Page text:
Cause: Low Humidity: Ensure adequate humidity levels in the habitat.
Solution: If you notice an incomplete shed, raise the humidity to 80-90% temporarily.
Cause: Stress: A stressed crested gecko may have difficulty shedding.Solution: Provide a stress-free environment by offering hiding spaces and minimizing disturbance.
Cause: Health Issues: Health problems can affect a crested gecko’s shedding process.
Solution: Inspect your gecko regularly and consult a veterinarian if you suspect any health issues.
By keeping a close eye on your crested gecko’s shedding process, you can ensure that they remain healthy and happy.
Care During Shedding
- Increase humidity: During shedding, increase the humidity in your crested gecko’s enclosure to 80-90% as it helps ease the shedding process.
- Misting: Mist your gecko’s enclosure with water twice daily, once in the morning and then once more in the evening.
- Shedding hide: Provide a moist hideout, such as a container filled with damp sphagnum moss, as an additional area for your gecko to retreat and aid in shedding.
- Avoid handling: Refrain from handling your crested gecko during the shedding process, as it may cause stress and difficulties.
- Monitor progress: Observe your gecko from a distance to ensure the shedding process is progressing smoothly.
- Intervene only if necessary: If you notice any stuck shed on your gecko after the shedding is complete, consult an experienced reptile keeper or a veterinarian for the safest removal methods.
Diet Influence on Shedding
A balanced diet is essential for the overall health of your crested gecko, and it plays a significant role in the shedding process as well. Providing the right nutrients will ensure that the gecko’s skin remains healthy, allowing it to shed properly. In this section, we will discuss how diet can influence shedding in crested geckos.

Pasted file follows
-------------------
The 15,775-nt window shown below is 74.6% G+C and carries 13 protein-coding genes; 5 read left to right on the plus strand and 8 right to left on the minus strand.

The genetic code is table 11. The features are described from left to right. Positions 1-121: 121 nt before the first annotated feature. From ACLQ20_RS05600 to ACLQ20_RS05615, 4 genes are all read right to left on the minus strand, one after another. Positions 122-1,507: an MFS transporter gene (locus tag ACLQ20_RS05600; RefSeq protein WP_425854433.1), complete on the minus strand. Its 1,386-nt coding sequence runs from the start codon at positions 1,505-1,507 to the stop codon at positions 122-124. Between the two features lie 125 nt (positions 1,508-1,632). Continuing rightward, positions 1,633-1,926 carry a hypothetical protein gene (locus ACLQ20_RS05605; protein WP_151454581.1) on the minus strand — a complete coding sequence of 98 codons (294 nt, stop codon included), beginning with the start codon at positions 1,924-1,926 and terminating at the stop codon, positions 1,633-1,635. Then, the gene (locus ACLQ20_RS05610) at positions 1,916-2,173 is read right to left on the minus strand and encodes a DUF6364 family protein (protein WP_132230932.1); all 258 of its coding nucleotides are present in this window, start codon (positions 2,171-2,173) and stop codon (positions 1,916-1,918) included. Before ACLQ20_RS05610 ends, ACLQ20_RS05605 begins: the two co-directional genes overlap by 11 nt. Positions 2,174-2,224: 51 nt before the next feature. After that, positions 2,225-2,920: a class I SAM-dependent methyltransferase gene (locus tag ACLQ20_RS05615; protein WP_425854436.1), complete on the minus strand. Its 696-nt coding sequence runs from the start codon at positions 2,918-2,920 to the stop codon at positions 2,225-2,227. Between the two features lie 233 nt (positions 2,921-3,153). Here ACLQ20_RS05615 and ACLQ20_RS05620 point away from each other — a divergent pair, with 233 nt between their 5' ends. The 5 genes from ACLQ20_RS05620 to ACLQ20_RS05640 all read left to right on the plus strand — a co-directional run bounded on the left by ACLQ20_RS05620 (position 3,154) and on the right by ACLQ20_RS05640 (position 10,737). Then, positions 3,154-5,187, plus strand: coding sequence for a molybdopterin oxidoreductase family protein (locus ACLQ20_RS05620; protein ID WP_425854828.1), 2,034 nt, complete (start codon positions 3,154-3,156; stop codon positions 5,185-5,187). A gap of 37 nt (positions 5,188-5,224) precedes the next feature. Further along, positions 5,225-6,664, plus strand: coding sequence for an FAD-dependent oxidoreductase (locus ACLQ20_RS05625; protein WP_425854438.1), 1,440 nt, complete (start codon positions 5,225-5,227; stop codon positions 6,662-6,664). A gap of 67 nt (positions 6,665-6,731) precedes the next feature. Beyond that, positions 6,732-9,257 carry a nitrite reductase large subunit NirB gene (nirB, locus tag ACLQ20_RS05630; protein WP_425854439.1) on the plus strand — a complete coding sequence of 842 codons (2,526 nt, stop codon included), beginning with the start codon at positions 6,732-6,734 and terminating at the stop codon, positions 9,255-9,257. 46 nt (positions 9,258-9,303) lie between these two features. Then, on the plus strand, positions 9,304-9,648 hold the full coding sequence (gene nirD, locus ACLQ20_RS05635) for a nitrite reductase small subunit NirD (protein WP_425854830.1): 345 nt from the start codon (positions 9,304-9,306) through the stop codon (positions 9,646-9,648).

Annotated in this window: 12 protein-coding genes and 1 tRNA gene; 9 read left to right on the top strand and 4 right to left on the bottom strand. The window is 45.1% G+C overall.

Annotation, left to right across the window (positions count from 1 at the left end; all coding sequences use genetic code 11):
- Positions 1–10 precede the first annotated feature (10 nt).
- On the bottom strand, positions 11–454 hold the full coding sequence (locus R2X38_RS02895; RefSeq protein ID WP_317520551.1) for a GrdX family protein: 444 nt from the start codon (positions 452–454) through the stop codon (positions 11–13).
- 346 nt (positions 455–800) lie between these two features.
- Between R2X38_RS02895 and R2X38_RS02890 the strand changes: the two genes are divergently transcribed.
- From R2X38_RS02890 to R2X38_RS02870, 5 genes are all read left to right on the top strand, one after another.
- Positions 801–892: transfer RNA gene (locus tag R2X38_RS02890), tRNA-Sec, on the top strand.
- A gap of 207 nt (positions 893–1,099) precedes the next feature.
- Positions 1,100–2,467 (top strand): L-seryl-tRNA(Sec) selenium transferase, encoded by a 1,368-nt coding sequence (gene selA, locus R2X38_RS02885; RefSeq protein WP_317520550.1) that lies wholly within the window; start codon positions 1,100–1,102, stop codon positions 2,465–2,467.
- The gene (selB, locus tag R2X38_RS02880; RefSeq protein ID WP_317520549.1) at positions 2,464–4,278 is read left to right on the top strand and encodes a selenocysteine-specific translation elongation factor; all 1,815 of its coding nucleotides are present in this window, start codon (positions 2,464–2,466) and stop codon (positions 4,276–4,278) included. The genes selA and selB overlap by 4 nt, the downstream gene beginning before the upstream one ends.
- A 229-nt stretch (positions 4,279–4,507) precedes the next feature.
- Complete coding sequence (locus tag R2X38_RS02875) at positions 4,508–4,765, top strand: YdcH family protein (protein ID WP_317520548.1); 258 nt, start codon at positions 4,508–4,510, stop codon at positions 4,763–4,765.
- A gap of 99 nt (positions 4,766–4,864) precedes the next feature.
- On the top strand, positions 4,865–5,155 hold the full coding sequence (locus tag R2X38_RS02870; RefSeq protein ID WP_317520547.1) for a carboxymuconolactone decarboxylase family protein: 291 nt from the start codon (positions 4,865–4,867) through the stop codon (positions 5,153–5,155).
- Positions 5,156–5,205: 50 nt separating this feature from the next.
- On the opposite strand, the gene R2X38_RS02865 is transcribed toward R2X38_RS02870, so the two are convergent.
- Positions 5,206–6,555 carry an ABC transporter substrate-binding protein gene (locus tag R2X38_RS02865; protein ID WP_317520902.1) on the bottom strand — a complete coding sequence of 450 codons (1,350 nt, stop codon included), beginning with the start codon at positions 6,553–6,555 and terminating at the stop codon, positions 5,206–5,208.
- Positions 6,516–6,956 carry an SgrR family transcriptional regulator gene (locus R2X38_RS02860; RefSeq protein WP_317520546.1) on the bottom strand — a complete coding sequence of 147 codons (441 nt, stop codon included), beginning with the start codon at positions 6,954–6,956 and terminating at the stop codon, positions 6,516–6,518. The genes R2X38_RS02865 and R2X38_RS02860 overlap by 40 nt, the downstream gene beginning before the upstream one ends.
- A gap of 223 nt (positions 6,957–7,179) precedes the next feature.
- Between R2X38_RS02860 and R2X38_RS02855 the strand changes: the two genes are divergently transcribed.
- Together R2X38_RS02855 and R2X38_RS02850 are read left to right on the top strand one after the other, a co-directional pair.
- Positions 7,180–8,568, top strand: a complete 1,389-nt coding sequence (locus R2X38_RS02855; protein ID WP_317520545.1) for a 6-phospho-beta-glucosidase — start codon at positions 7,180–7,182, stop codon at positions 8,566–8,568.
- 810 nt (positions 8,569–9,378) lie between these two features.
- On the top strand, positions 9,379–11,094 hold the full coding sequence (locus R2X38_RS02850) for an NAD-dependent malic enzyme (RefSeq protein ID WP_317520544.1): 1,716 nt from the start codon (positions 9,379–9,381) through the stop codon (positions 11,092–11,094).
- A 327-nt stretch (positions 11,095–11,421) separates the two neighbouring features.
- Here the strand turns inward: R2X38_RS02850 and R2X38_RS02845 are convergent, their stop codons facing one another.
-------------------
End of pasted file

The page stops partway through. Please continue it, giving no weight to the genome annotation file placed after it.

Your crested gecko’s diet should consist of:
- Crested Gecko Diet: This is a commercially available, specially formulated food that contains essential nutrients for your gecko. It’s available in a powdered form, which can be prepared by mixing with water. Offer this to your gecko every other day.
- Insects: Feeding your crested gecko with insects is essential in providing necessary proteins and fats. Choices include crickets, dubia roaches, and mealworms. Be sure to dust insects with calcium powder to ensure proper calcium intake. Feed insects to your gecko twice a week.
The following dietary considerations can help ensure healthy shedding:
- Hydration: Dehydration can cause incomplete or difficult shedding. Make sure to provide a source of clean water for your gecko. Additionally, mist your gecko’s enclosure daily to maintain proper humidity levels.
- Calcium: Calcium is essential for healthy skin. Use calcium supplements to avoid any issues related to shedding or skin health.
- Variety: Providing a diverse diet can improve overall health and encourage proper shedding. Consider rotating different types of insects and crested gecko diet formulations.